Early in the morning of Monday, March 14th, 2022, I left an Airbnb apartment near Piazza San Marco in Venice and walked through the quiet alleys to catch the Vaporetto (public transit boat) that would take me to the island of Murano. The sun was just beginning to rise over the Venetian lagoon on what would turn out to be a gorgeous, sunny day as the boat made the 18-minute trip. I would soon be reunited with old friends for a full day of filming on a project very near and dear to my heart—the history of flameworking on Murano.
As the Properties of Glass and Flameworking Supervisor for The Corning Museum of Glass, I know I have unique opportunities to research and share information about the art and craft of flameworked (or lampworked) glass that few other people have. For this reason, I have felt inspired and also obligated to dig into and share as much of this information as possible through the years and into the future. Being a part of this exciting new documentary would allow me to do that like never before.
In 2018, Cesare Toffolo and Sandro Zecchin published a three-volume set of books entitled “Il Vetro a Lume,” or “Lampworking.” It is the most comprehensive publication on the history of lampworking to date, and much of the research was done through resources from The Rakow Research Library of The Corning Museum of Glass.
Cesare has been my most important mentor in glass. His elder son Emanuel is a talented filmmaker in addition to being a highly-skilled glassmaker, and he put together the cultural heritage foundation InMurano with Caterina Toso, the manager of the Fratelli Toso glass company. InMurano has produced several films that celebrate great glassmakers and important aspects of the history of Murano’s glass culture. Emanuel decided in 2019 that the next films InMurano would produce should focus on telling the story of the books Zecchin and his father had published. He asked me to be involved as I am knowledgeable about the subject matter—I have produced some blog posts and filmed interviews on similar topics as part of my Glass Pilgrim series. He also knows me well enough to know how much I would enjoy and thrive on such a project.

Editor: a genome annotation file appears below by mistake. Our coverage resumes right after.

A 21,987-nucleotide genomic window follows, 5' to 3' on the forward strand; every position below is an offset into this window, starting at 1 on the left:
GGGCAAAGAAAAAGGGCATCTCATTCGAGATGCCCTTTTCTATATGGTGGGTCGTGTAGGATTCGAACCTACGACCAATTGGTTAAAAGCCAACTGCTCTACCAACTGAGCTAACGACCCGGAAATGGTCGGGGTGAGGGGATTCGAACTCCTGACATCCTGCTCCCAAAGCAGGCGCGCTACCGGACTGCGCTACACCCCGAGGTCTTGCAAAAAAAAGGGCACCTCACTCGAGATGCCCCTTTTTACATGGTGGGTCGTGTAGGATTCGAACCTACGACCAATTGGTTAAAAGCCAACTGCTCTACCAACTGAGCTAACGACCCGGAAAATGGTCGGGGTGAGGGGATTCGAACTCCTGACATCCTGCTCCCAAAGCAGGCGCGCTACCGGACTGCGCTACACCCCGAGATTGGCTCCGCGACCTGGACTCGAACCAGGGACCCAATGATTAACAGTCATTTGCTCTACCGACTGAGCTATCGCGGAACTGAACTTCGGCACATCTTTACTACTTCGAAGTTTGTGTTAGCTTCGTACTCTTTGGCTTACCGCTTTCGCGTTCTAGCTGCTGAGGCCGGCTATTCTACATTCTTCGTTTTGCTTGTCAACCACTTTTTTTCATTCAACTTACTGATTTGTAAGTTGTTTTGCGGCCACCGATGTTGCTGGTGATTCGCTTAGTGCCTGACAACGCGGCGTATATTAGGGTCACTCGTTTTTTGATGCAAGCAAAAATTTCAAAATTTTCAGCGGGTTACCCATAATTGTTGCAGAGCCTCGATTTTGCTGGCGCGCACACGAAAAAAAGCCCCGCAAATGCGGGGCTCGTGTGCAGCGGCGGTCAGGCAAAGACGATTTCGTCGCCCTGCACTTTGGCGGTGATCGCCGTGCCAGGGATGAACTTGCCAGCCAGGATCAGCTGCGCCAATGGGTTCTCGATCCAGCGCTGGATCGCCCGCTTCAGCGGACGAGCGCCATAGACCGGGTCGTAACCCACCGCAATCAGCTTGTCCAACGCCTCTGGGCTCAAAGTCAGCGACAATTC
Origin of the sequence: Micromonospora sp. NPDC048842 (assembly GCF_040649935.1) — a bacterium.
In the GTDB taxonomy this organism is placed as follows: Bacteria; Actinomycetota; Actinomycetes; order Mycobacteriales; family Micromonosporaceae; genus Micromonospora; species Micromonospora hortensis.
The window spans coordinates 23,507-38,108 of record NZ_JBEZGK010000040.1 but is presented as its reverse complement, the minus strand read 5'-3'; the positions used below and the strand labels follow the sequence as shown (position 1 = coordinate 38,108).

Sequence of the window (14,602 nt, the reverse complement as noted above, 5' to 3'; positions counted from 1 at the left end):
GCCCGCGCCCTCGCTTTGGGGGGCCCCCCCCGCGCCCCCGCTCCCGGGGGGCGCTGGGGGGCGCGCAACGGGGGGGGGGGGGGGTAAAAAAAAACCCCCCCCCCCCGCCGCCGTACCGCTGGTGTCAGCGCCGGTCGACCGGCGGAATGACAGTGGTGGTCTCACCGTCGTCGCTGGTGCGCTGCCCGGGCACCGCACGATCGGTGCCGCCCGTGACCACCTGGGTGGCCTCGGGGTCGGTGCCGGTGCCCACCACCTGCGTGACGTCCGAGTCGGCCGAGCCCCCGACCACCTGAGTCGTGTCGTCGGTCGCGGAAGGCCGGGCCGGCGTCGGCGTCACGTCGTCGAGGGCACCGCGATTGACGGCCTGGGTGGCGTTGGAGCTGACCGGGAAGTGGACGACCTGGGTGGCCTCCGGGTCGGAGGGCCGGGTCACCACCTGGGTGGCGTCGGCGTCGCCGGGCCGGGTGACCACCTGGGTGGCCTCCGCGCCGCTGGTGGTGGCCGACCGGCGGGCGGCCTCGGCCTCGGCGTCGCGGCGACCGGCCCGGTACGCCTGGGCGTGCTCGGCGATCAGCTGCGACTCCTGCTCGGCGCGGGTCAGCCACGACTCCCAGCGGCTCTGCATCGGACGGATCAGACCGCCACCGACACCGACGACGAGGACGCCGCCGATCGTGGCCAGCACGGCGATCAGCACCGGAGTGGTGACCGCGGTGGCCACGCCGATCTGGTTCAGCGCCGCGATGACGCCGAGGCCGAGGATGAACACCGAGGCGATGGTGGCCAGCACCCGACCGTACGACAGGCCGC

We began discussing the project during the summer of 2019 with the hope to get filming started in May 2020. Of course, world events had different plans for 2020, and we finally had the opportunity to get me involved in the filming in Italy in March 2022.
Emanuel and his production team had already done as much work as they could before I arrived. Meanwhile, I developed text for narration with Emanuel throughout the course of 2021. I also worked with CMoG’s Curator of Ancient Glass, Kate Larson, and the Museum’s video team to shoot some scenes here in Corning before I headed to Italy. The footage we shot here at the Museum with Kate allowed us to set the stage for what ancient forms of lampworking had accomplished and prepared the plot line of my search for more information on the history of the craft.
In addition to my deep interest in the subject matter, I also have a great appreciation for Emanuel’s vision as a director. I had seen a few of the other films he produced for InMurano, and I love his eye and the way he builds dramatic shots and storylines. He had some very specific shots in mind for me on that first day on Murano. Emanuel and I began with some footage around the lighthouse at the Faro Vaporetto stop with the light of sunrise.